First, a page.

[Postcard from the collection of Maggie Land Blanck. Used by permission.]
That's Main Street in Hackensack, New Jersey, pictured on a postcard postmarked 1971. That's Main Street as I knew it, circa 1969 and 1970, when it was my introduction to bookstores and record stores, via a short bus ride from my town of Ridgefield. I was in middle school then, not old enough to drive.
When I think about Main Street, I can reconstruct it only as isolated points of interest amid long stretches of commercial something-or-other. There was the Relic Rack, my first record store (my friend Chris Sippel, with whom I first made these bus trips, was listening to oldies). I bought my first blues records at the Relic Rack, the Columbia double-album The Story of the Blues. Across the street a little further up, there was Woolworth's, where I found Canned Heat's Living the Blues in the $1.99 section, back when every Woolworth's, Kreskge, and W.T. Grant had one or more bins of bargain LPs. Then there was Prozy's Army-Navy, where I once bought a blue web belt. Further up the street and back across was Hackensack Record King (such modesty in that name). I can remember buying John Lee Hooker and Canned Heat's Hooker 'n Heat there. Then the Hackensack Library, where I borrowed Art Tatum records and books on T.S. Eliot. And up another block or so, Womrath's, the first great bookstore I ever knew.
Imagine: a large independent bookstore on a downtown street in a modestly-sized city. I remember many books from Womrath's: James Joyce's Ulysses (a Modern Library hardcover), Dashiell Hammett's novels, Jorge Luis Borges' Labyrinths, and Frederick Copleston's multi-volume History of Philosophy, small paperbacks whose bindings tended to crack when the books were opened. I can also remember standing in Womrath's and puzzling over Wisconsin Death Trip, which seemed too scary to bring home.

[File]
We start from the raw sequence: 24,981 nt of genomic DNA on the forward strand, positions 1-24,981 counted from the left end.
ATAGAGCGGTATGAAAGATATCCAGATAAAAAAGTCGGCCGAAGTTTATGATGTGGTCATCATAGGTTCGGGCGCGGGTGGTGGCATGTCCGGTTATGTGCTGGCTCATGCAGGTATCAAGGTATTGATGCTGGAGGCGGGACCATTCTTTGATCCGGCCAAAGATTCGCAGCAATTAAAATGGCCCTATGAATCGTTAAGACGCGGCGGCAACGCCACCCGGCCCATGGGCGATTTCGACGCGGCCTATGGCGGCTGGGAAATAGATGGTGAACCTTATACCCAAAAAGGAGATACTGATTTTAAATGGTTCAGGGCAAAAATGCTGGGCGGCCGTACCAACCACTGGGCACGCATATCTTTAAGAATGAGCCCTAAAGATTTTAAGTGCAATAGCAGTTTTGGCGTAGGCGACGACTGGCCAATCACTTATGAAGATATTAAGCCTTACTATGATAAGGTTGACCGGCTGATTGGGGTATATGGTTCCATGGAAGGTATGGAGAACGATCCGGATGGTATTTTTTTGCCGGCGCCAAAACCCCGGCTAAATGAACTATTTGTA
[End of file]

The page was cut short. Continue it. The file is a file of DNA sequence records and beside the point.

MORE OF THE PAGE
Near the end of the shopping territory was a corner shoe store where I bought Adidas and Converse All-Stars and Pumas. The Pumas were Clydes, named for the Knicks' Walt Frazier ("Clyde," apparently in honor of a hat like one that Warren Beatty worn in Bonnie and Clyde). Yes, that's the Walt Frazier who now does commercials for Just for Men hair coloring.
The strangest store on Main Street, so strange that I can't place it in relation to the others, was Wehman Brothers, which seemed to be partly a book warehouse and partly a used-book store. The storefront windows were always filled with tools, plumbing fixtures, and pieces of machinery. The attraction of this place for me was an enormous inventory of Dover paperbacks -- not as cheap as Dover's Thrift editions, but still modestly priced.
There were two Wehman brothers, old guys who might be described as heavy-set Collyer brothers. One smoked cigars and sat behind a counter piled with papers and books. He claimed to have known Andy Razaf, the lyricist for "Ain't Misbehavin'," "Black and Blue," and "Honeysuckle Rose." I remember the other brother once showing me a picture of a bodybuilder, minus clothing, and asking if I wanted to buy it. All I could think of saying was "No." After that, I didn't go back. Further strangeness: I have now discovered, via Google, that the Wehmans were apparently also publishers, reprinting books on Freemasonry, hypnosis, magic, sexuality, and UFOs.
My teenaged shopping habits mirrored those of the general population: though I visited Womrath's all through college (supplemented by the Gotham Book Mart and the Strand Book Store in Manhattan), I forsook the rest of Main Street as soon as I could drive to Garden State Plaza in Paramus, the home of Sam Goody's, a then-great record store. Life in malltime had begun.
I still have every record and book I've mentioned in this post. Of the stores I've mentioned, only Hackensack Record King, now simply The Record King, remains.
Hackensack, New Jersey (Postcards from the collection of Maggie Land Blanck)
The dowdy world goes to a party
The dowdy world on film
The dowdy world on radio